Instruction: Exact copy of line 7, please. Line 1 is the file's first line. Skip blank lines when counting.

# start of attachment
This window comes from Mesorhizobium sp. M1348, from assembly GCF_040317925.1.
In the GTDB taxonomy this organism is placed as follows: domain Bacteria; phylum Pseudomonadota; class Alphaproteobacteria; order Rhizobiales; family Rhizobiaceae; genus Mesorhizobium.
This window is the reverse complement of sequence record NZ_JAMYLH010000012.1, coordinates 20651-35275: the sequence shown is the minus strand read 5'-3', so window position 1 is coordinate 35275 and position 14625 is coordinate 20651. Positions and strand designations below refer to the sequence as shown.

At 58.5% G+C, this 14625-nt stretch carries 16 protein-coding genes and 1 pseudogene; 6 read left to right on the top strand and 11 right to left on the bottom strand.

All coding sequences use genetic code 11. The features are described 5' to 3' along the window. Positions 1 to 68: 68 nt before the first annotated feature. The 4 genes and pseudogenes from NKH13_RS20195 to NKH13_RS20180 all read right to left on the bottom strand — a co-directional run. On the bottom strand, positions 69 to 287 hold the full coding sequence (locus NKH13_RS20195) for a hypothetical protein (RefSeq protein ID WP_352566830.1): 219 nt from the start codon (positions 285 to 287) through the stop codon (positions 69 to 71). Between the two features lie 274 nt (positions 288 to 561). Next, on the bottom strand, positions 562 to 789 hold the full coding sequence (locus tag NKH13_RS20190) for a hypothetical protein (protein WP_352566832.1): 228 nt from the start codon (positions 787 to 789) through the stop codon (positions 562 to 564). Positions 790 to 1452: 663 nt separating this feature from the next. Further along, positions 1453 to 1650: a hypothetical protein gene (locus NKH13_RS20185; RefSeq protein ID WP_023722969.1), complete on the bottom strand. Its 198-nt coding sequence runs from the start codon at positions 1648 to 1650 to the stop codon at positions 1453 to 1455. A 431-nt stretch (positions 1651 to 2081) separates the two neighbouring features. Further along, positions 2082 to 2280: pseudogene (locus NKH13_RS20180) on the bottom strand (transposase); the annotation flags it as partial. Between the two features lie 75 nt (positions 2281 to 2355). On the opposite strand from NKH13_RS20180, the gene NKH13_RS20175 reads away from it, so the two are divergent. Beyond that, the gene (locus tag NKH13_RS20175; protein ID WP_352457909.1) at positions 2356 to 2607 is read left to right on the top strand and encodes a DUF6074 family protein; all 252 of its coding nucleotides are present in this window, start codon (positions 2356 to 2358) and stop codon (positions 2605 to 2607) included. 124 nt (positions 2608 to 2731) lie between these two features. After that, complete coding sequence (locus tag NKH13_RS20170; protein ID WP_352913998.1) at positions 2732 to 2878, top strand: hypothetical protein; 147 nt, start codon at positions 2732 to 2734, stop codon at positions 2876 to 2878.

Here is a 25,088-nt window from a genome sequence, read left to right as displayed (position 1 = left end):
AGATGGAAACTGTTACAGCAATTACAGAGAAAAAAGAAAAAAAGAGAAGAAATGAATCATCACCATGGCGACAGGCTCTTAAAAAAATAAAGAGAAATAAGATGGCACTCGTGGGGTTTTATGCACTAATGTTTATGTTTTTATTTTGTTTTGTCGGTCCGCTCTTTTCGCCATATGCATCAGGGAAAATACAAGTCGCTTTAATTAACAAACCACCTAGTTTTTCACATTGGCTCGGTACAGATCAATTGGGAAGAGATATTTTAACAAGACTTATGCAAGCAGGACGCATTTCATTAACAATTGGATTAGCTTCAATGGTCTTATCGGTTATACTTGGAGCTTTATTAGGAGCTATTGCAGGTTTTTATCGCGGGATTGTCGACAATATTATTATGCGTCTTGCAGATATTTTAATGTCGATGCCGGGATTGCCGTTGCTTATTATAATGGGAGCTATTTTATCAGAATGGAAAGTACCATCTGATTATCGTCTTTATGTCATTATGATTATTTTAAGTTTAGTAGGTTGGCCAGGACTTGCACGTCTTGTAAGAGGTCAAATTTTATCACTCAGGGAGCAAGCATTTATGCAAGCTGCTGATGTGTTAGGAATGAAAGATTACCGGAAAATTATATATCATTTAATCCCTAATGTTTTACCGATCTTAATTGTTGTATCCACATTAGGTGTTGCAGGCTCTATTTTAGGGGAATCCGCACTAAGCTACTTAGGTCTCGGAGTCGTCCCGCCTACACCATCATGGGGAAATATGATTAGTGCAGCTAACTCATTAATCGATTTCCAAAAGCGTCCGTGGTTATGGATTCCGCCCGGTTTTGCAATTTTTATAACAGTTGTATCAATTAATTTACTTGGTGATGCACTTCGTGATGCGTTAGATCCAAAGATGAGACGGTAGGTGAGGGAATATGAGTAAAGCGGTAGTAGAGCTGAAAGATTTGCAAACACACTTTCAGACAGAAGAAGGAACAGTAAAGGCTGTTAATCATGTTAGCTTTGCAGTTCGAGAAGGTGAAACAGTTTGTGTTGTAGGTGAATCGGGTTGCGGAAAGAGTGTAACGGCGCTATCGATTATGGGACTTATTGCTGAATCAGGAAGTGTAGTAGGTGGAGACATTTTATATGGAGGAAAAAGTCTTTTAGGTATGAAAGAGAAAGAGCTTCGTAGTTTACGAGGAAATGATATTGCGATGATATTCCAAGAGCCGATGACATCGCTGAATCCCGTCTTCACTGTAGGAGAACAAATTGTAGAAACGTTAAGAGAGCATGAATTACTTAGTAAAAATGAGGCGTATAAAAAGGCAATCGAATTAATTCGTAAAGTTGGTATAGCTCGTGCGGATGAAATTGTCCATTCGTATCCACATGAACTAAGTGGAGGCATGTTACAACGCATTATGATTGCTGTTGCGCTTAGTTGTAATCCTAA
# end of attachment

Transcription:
AGATGGAAACTGTTACAGCAATTACAGAGAAAAAAGAAAAAAAGAGAAGAAATGAATCATCACCATGGCGACAGGCTCTTAAAAAAATAAAGAGAAATAAGATGGCACTCGTGGGGTTTTATGCACTAATGTTTATGTTTTTATTTTGTTTTGTCGGTCCGCTCTTTTCGCCATATGCATCAGGGAAAATACAAGTCGCTTTAATTAACAAACCACCTAGTTTTTCACATTGGCTCGGTACAGATCAATTGGGAAGAGATATTTTAACAAGACTTATGCAAGCAGGACGCATTTCATTAACAATTGGATTAGCTTCAATGGTCTTATCGGTTATACTTGGAGCTTTATTAGGAGCTATTGCAGGTTTTTATCGCGGGATTGTCGACAATATTATTATGCGTCTTGCAGATATTTTAATGTCGATGCCGGGATTGCCGTTGCTTATTATAATGGGAGCTATTTTATCAGAATGGAAAGTACCATCTGATTATCGTCTTTATGTCATTATGATTATTTTAAGTTTAGTAGGTTGGCCAGGACTTGCACGTCTTGTAAGAGGTCAAATTTTATCACTCAGGGAGCAAGCATTTATGCAAGCTGCTGATGTGTTAGGAATGAAAGATTACCGGAAAATTATATATCATTTAATCCCTAATGTTTTACCGATCTTAATTGTTGTATCCACATTAGGTGTTGCAGGCTCTATTTTAGGGGAATCCGCACTAAGCTACTTAGGTCTCGGAGTCGTCCCGCCTACACCATCATGGGGAAATATGATTAGTGCAGCTAACTCATTAATCGATTTCCAAAAGCGTCCGTGGTTATGGATTCCGCCCGGTTTTGCAATTTTTATAACAGTTGTATCAATTAATTTACTTGGTGATGCACTTCGTGATGCGTTAGATCCAAAGATGAGACGGTAGGTGAGGGAATATGAGTAAAGCGGTAGTAGAGCTGAAAGATTTGCAAACACACTTTCAGACAGAAGAAGGAACAGTAAAGGCTGTTAATCATGTTAGCTTTGCAGTTCGAGAAGGTGAAACAGTTTGTGTTGTAGGTGAATCGGGTTGCGGAAAGAGTGTAACGGCGCTATCGATTATGGGACTTATTGCTGAATCAGGAAGTGTAGTAGGTGGAGACATTTTATATGGAGGAAAAAGTCTTTTAGGTATGAAAGAGAAAGAGCTTCGTAGTTTACGAGGAAATGATATTGCGATGATATTCCAAGAGCCGATGACATCGCTGAATCCCGTCTTCACTGTAGGAGAACAAATTGTAGAAACGTTAAGAGAGCATGAATTACTTAGTAAAAATGAGGCGTATAAAAAGGCAATCGAATTAATTCGTAAAGTTGGTATAGCTCGTGCGGATGAAATTGTCCATTCGTATCCACATGAACTAAGTGGAGGCATGTTACAACGCATTATGATTGCTGTTGCGCTTAGTTGTAATCCTAA